The above uncertainty of proton penetration depth within a given medium may result from the characterization of the medium with different probe radiations that interact differently with the medium. FIG. 4 shows a general process that can be used to determine the range of a proton beam having a given energy and traversing a given medium. A similar process can be applied for carbon ion beams, the difference being that instead of the relative stopping power of protons, the relative stopping power of carbon ions (proton stopping power for protons to the square of the atomic ratio (Z C / Z p ) 2 = 36), which can be estimated). X-ray CT may be performed on an object (eg, a patient) to obtain an image based on the object's attenuation coefficient measurement (block 150). Such measurements can be converted to a Hounsfield unit scale (block 152). The calculated relative stopping power of protons or carbon ions in the medium can be obtained based on Hounsfield scale measurements (block 154). The proton or carbon ion range can be expressed for protons or carbon ions as a function of beam energy and the relative stopping power of the material, so that the calculated proton or carbon ion range can be obtained (block 156).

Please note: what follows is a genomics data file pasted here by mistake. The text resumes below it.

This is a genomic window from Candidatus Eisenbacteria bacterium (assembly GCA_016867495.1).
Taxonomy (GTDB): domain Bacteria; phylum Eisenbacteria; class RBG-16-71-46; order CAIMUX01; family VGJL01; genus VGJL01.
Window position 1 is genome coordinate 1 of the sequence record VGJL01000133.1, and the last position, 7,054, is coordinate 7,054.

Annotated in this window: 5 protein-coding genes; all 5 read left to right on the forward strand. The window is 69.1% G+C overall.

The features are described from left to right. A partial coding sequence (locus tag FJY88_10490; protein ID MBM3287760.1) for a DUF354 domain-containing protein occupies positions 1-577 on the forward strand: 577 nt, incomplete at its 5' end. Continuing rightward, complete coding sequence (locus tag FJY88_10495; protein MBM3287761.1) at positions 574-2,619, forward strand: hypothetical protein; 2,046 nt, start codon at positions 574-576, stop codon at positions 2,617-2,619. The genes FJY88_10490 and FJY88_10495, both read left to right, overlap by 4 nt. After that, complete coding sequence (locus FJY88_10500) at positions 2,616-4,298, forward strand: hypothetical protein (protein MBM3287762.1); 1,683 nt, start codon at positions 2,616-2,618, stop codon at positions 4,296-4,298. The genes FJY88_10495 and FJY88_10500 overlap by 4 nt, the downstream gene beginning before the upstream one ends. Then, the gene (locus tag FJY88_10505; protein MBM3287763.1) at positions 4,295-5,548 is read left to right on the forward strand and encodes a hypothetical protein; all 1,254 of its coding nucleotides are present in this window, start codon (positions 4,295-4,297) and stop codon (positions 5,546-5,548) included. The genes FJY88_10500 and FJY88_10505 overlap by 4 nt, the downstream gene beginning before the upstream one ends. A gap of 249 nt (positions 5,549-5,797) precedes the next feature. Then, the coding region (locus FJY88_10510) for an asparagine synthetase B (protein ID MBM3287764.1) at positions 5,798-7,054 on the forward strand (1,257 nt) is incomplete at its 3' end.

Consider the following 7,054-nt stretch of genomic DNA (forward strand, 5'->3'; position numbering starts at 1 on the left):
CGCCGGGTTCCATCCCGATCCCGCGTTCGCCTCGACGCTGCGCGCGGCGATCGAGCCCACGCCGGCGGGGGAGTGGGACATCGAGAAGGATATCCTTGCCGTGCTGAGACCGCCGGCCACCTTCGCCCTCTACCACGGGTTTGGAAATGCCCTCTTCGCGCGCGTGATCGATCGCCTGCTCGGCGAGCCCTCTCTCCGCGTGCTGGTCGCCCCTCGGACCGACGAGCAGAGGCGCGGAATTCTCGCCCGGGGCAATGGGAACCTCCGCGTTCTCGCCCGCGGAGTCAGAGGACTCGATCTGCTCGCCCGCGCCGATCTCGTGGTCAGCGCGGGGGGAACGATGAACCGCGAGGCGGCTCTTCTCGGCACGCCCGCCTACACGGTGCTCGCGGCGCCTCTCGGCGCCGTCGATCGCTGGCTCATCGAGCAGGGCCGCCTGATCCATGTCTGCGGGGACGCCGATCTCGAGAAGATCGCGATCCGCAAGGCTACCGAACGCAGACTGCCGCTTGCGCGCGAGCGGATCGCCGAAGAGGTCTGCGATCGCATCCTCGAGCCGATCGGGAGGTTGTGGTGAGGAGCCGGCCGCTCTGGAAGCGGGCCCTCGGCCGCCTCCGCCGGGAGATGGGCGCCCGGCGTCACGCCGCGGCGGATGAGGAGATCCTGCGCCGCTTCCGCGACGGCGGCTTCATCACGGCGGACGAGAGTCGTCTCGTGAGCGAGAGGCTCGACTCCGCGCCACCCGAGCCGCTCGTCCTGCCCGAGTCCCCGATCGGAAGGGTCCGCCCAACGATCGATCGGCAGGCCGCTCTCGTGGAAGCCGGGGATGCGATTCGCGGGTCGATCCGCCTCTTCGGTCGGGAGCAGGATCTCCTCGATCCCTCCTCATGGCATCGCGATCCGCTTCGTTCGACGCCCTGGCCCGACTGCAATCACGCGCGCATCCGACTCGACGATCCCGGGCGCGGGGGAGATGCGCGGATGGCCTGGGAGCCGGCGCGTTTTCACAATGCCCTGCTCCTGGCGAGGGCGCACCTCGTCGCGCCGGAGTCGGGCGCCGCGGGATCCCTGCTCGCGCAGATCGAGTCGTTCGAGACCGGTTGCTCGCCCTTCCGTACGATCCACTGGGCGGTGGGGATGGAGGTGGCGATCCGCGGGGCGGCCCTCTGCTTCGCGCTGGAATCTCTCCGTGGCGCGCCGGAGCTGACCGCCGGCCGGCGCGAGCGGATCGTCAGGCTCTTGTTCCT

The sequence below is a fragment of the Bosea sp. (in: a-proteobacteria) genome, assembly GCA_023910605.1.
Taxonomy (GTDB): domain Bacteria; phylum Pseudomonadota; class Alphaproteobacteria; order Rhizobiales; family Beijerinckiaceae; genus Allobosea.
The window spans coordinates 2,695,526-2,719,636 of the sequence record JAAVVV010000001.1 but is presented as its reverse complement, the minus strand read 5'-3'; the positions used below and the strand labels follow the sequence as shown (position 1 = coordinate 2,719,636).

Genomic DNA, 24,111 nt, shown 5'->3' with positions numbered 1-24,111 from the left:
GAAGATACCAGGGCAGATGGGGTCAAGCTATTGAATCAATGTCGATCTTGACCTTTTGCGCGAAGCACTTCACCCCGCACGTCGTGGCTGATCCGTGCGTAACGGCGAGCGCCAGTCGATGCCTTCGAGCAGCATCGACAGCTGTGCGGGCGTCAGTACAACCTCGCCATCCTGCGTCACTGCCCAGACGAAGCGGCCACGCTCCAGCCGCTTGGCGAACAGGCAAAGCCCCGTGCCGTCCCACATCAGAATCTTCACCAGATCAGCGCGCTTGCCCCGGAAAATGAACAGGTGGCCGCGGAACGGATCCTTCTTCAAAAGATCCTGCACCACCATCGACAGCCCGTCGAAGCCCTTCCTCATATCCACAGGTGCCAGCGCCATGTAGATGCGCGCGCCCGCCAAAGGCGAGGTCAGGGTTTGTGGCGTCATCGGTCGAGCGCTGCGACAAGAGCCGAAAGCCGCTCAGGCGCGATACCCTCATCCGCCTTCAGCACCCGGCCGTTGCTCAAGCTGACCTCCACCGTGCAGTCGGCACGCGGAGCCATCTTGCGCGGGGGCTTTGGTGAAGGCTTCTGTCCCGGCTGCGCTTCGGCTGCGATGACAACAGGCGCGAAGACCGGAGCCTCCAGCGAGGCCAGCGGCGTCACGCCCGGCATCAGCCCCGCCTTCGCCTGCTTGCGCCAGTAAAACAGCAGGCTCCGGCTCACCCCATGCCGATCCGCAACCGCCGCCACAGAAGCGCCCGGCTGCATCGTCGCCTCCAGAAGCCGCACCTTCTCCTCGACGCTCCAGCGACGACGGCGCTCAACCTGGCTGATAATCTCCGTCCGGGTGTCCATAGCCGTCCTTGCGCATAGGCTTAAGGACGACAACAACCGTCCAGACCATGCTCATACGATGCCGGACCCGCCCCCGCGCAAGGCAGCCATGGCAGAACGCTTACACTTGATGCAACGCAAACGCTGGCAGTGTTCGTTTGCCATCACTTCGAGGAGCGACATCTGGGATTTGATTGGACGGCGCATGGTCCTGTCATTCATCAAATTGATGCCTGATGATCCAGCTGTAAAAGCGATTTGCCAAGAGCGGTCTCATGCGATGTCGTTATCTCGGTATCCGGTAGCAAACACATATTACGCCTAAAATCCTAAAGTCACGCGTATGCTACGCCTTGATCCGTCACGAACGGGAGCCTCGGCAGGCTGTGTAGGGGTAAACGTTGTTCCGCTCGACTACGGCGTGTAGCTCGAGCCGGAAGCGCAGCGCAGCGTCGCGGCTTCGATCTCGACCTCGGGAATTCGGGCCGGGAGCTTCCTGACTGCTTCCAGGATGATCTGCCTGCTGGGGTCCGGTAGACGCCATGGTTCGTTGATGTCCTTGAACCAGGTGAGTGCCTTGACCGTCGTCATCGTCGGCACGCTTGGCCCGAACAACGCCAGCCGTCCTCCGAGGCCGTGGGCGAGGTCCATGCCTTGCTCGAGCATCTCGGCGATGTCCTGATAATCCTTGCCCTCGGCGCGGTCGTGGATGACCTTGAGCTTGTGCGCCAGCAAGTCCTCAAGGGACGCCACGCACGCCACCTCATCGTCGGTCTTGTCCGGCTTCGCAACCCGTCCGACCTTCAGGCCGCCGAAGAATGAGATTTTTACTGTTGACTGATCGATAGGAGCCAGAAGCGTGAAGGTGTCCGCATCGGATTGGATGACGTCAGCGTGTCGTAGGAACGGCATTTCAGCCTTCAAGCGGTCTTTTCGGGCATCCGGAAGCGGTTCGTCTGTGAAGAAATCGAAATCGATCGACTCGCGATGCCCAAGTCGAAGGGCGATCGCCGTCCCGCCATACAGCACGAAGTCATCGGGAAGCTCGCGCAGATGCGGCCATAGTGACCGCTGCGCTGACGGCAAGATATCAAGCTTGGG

The above process of calculating proton range from X-ray CT measurements can result in an uncertainty of about 3.5% of proton range or carbon ion range. Such relative uncertainties can be equal to different distances for different parts of the human body. For example, a relative uncertainty of 3.5% is equivalent to about 3-5 mm in the brain and about 10-12 mm in the pelvis. Further uncertainties can be introduced by the presence of substances with unknown density and streak-like artifacts in X-ray CT images.